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Sunday, March 11, 2012

Stolen Art Watch, Return O'Toole's Heart For Forgiveness, Absolution & Cash Reward

'Substantial' reward on offer for return of relic

A "substantial" reward is to be offered for information leading to the return of the missing heart of Dublin's patron, Laurence O'Toole, stolen a week ago from Christ Church Cathedral.

Gardai are now trying to track down two men, who may be foreign nationals, who visited the cathedral last Saturday morning. The men were wearing hats and avoided looking at CCTV cameras.

When they were asked to remove their hats they refused to do so, while one of them carried a backpack, garda sources said yesterday.

The men were in the cathedral between 10.30am and midday -- when gardai believe the theft of the ancient relic took place. Gardai have been busy studying CCTV images from the cathedral itself and from surrounding businesses, shops and pubs.

When the men left the cathedral, one of them was carrying his backpack at knee-height and they were later seen running away from the building.

Gardai said they were enhancing video images of suspects and wanted to interview the men.

It is also likely that the thieves visited the cathedral previously to check out the security arrangements, as the heart was stolen from an iron-barred cage.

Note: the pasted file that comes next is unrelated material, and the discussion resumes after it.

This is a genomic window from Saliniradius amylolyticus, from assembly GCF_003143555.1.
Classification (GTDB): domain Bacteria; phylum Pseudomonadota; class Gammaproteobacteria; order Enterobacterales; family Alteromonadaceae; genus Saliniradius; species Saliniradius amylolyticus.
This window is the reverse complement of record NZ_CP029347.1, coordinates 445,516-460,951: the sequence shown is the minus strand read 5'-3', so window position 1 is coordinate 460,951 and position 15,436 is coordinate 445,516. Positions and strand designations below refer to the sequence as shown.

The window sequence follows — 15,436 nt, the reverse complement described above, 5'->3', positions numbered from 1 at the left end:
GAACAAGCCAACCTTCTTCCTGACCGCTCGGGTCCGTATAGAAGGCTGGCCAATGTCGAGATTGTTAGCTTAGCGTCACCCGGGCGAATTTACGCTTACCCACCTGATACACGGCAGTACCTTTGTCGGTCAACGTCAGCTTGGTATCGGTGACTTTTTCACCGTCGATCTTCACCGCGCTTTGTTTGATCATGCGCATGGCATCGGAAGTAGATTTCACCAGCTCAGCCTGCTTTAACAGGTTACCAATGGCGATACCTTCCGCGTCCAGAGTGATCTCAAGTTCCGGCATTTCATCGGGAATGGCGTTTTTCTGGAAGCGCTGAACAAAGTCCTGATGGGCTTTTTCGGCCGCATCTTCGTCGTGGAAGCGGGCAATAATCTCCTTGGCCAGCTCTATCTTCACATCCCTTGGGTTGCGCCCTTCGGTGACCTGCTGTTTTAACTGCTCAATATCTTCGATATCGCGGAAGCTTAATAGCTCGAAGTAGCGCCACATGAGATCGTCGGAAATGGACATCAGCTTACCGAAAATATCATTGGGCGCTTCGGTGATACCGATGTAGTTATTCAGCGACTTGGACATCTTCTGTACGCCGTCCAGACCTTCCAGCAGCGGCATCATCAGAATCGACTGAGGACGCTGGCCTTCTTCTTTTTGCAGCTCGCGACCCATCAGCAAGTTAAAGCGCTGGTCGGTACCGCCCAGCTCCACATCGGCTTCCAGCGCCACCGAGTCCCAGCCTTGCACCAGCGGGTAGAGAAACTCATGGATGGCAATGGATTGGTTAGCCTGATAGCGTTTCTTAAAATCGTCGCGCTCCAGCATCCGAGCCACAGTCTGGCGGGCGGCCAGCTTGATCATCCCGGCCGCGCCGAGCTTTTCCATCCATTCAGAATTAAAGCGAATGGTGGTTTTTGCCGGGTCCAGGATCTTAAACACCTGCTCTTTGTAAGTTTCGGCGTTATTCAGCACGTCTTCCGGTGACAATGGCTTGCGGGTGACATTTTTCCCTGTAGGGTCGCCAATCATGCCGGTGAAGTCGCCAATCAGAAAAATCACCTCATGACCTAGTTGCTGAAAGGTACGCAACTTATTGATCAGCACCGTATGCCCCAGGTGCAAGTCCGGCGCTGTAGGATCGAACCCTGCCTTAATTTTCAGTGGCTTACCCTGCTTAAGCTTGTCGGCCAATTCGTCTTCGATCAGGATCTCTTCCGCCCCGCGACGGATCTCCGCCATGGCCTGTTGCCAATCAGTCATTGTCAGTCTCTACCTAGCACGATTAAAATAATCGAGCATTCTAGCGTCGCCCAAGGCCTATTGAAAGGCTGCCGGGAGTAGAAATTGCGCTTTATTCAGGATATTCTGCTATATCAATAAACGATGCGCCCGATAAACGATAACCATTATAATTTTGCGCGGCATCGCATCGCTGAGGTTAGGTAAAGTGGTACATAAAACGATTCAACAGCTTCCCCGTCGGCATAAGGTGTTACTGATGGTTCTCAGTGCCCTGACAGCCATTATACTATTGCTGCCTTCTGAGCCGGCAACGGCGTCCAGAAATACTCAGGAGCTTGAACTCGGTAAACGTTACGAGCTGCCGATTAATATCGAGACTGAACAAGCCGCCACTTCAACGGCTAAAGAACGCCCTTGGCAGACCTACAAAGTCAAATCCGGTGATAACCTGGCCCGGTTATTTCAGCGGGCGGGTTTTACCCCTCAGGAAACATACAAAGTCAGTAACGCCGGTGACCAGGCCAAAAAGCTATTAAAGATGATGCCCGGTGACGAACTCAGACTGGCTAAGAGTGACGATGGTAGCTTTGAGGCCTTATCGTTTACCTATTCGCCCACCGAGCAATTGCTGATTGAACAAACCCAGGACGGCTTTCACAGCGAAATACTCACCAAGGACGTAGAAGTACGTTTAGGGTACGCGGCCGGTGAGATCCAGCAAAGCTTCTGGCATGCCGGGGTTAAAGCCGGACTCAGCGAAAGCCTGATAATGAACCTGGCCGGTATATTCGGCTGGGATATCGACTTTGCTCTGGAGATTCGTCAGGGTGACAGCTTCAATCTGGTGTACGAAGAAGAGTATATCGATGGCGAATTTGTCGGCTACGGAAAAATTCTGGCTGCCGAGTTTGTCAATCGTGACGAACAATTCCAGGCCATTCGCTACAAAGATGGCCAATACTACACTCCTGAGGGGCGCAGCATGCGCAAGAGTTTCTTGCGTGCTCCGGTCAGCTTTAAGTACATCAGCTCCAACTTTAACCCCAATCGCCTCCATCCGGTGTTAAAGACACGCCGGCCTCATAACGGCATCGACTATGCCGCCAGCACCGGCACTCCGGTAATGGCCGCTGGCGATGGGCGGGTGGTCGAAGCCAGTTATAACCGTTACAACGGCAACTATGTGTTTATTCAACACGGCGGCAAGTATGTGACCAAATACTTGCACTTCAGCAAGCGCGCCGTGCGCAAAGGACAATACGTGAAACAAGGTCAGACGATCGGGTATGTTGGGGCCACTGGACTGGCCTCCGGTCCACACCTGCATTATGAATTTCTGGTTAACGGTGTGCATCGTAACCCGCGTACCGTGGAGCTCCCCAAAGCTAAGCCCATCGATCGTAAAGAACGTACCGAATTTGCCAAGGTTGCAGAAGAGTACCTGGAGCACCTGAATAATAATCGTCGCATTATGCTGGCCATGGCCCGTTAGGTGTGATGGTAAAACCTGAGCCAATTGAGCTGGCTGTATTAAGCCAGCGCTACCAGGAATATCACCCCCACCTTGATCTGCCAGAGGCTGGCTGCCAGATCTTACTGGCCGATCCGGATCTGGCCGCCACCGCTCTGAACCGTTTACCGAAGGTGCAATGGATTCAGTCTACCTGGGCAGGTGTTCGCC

"The men on the camera footage could be crucial to our investigation and, at this stage, we are anxious to identify them, if only to eliminate them from our inquiries," one officer said.

More information on the reward and how it would be collected is expected to be released this week. But both cathedral staff and gardai are still puzzled by the motive for the crime.

'Relic hunter' may be behind theft of heart

GARDAI investigating the theft of the preserved heart of Dublin's patron saint are enhancing video images of a number of potential suspects.

Church officials now fear a "relic hunter" may be behind the theft of the heart of St Laurence O'Toole from Christ Church Cathedral last weekend.

And there are suggestions the same person may be responsible for last year's theft of the True Cross from the Holy Cross Abbey in Co Tipperary as well as the attempted theft of a relic of St Brigid from a church in Dublin.

Christ Church Cathedral spokeswoman Nuala Kavanagh said there were fears high-profile relics -- such as the head of St Oliver Plunkett which is encased in glass at St Peter's Church in Drogheda, Co Louth -- could also be targeted.

"The dean believes that these are being stolen to order," she told the Irish Independent.

Although there is no monetary value on the preserved heart, it would be of great value to collectors.

"It's black and it's weird and it's eerie," she said.

The video images being enhanced by gardai were collected from an extensive trawl of footage from CCTV cameras in the area last weekend. Senior garda officers are now satisfied that the preserved heart was stolen from an iron-barred cage in St Laud's chapel, some time between 10.30am and midday last Saturday.